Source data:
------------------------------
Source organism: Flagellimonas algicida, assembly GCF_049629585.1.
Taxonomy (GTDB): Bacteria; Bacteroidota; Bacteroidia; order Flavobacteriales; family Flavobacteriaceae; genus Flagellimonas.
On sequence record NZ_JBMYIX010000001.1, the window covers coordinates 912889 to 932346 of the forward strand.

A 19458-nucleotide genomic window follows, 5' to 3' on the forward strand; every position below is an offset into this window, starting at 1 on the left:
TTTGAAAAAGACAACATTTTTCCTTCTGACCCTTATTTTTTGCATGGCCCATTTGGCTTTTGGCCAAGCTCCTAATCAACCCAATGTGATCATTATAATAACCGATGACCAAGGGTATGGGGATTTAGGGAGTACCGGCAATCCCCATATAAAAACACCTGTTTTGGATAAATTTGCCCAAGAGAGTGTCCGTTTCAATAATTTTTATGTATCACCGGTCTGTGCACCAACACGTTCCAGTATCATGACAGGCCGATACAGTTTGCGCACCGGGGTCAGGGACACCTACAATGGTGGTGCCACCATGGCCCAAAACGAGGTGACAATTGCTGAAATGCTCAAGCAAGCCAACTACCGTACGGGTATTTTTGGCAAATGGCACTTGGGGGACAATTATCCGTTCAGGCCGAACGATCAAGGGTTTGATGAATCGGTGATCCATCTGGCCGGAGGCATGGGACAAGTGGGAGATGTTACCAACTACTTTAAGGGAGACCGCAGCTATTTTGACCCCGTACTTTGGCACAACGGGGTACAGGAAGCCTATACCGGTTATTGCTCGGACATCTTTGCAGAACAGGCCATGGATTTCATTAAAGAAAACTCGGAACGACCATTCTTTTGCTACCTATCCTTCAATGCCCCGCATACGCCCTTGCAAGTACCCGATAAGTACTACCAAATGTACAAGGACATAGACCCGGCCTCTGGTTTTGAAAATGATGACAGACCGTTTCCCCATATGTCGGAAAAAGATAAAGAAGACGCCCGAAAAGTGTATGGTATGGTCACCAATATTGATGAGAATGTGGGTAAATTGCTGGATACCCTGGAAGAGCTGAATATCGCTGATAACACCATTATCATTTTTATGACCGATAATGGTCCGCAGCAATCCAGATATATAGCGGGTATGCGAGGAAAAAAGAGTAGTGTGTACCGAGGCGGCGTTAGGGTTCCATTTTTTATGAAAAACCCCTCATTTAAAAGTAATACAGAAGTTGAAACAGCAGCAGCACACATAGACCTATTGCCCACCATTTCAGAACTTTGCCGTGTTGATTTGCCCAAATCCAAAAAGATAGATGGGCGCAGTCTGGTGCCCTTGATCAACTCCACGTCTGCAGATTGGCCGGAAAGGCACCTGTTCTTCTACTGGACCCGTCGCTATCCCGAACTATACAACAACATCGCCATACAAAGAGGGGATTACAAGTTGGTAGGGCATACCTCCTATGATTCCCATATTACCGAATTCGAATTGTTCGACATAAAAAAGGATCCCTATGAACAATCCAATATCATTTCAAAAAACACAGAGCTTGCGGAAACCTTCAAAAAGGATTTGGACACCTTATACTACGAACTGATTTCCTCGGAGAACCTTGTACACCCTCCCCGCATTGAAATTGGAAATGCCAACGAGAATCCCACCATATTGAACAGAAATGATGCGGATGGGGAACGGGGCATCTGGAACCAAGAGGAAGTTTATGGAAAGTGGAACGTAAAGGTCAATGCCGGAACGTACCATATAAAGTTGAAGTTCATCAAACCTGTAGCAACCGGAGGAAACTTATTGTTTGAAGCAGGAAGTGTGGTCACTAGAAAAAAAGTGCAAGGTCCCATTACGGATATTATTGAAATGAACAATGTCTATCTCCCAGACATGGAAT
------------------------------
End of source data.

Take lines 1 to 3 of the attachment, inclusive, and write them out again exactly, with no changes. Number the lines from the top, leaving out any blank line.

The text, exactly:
Source organism: Flagellimonas algicida, assembly GCF_049629585.1.
Taxonomy (GTDB): Bacteria; Bacteroidota; Bacteroidia; order Flavobacteriales; family Flavobacteriaceae; genus Flagellimonas.
On sequence record NZ_JBMYIX010000001.1, the window covers coordinates 912889 to 932346 of the forward strand.